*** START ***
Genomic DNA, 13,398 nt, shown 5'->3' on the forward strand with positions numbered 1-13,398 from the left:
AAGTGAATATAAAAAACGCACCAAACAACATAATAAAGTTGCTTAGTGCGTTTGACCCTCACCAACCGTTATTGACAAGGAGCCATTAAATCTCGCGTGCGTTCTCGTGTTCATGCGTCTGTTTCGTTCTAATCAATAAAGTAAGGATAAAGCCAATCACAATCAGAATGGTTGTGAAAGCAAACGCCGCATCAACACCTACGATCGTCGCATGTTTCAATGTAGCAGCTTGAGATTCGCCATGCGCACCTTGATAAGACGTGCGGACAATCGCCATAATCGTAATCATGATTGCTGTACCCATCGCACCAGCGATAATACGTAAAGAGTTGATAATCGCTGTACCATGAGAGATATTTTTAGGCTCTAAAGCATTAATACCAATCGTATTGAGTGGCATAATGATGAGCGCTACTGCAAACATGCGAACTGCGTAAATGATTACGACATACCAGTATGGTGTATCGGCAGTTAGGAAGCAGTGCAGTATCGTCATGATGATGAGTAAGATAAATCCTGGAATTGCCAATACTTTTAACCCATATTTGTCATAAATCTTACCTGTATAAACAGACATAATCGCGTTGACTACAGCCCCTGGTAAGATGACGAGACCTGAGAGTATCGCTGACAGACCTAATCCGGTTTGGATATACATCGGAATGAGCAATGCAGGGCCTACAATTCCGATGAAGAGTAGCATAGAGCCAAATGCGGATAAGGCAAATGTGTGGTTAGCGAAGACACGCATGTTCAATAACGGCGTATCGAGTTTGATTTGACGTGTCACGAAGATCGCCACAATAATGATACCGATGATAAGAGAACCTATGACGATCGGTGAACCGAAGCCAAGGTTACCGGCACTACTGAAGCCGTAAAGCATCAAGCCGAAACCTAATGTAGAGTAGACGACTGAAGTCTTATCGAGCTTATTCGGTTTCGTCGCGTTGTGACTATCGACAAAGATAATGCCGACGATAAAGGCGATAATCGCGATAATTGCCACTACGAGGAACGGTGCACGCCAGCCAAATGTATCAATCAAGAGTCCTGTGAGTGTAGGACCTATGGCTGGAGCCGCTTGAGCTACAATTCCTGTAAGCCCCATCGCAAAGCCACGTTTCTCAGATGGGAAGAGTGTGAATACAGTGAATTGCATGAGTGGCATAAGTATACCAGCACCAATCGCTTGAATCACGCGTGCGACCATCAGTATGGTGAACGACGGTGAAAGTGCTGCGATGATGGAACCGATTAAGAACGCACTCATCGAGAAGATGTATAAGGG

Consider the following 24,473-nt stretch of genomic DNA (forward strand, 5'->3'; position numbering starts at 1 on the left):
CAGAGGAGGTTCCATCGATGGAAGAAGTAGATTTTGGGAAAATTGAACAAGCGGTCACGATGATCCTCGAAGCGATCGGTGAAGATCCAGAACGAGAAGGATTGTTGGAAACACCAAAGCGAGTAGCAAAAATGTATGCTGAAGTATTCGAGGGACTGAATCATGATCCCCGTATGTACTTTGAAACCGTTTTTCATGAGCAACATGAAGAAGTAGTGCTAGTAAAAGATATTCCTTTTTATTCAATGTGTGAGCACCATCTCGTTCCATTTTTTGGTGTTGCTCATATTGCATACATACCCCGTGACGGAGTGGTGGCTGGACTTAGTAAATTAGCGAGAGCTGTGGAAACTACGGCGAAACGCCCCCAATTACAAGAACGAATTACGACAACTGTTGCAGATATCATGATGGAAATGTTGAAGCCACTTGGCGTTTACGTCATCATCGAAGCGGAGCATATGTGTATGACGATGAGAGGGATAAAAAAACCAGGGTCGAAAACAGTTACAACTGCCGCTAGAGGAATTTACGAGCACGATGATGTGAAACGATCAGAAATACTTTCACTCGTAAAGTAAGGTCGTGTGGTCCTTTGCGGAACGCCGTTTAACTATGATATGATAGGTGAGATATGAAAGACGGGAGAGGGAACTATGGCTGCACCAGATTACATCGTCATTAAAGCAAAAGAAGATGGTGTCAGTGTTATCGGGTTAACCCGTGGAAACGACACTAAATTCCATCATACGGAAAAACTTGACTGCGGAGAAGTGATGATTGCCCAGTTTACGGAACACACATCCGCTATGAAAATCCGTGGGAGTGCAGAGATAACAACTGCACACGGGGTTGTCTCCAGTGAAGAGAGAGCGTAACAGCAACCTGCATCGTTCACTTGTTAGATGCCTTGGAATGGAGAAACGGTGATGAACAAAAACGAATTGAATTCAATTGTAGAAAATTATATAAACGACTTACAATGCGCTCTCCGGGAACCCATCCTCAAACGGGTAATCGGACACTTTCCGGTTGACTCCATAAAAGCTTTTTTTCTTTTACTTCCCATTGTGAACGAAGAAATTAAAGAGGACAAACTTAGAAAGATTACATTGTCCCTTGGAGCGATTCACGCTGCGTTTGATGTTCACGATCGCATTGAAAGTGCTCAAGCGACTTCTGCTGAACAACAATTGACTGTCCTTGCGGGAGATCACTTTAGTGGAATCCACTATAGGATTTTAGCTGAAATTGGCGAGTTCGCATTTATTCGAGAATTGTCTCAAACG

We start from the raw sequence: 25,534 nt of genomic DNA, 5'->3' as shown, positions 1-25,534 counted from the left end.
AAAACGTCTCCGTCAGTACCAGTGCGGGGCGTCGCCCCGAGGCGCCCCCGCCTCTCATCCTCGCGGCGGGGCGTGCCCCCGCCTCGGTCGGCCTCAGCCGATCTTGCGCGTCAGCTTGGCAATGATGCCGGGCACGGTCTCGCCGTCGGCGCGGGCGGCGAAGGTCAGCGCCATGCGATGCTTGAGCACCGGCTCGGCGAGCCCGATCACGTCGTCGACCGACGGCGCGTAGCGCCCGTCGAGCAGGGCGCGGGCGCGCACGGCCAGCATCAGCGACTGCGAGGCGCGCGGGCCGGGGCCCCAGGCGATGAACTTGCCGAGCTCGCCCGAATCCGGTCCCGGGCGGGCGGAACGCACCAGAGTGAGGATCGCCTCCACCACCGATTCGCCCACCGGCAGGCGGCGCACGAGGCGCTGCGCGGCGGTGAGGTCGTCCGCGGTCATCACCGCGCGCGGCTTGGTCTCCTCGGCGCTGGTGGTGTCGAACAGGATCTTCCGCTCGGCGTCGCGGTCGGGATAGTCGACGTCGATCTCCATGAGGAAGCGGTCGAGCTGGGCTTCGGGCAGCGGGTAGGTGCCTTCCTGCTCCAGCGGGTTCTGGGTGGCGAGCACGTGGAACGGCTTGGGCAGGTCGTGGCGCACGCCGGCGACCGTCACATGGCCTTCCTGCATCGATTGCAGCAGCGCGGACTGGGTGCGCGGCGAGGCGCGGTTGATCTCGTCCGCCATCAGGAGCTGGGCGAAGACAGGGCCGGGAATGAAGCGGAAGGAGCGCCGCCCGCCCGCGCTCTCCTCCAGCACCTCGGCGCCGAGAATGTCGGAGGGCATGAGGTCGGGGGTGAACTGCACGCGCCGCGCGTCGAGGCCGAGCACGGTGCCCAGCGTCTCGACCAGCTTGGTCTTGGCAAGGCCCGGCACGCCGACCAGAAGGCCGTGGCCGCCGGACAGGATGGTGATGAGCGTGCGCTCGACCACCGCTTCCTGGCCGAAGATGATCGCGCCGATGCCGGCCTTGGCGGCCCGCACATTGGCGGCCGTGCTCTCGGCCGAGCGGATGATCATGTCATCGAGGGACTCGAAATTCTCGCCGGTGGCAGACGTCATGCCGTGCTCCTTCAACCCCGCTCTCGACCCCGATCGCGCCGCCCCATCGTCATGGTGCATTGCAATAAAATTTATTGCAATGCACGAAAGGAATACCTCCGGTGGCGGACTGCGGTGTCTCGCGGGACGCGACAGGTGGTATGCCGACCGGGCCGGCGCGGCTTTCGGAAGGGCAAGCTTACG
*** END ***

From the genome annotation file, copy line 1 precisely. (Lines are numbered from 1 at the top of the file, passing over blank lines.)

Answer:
Genomic DNA, 13,398 nt, shown 5'->3' on the forward strand with positions numbered 1-13,398 from the left: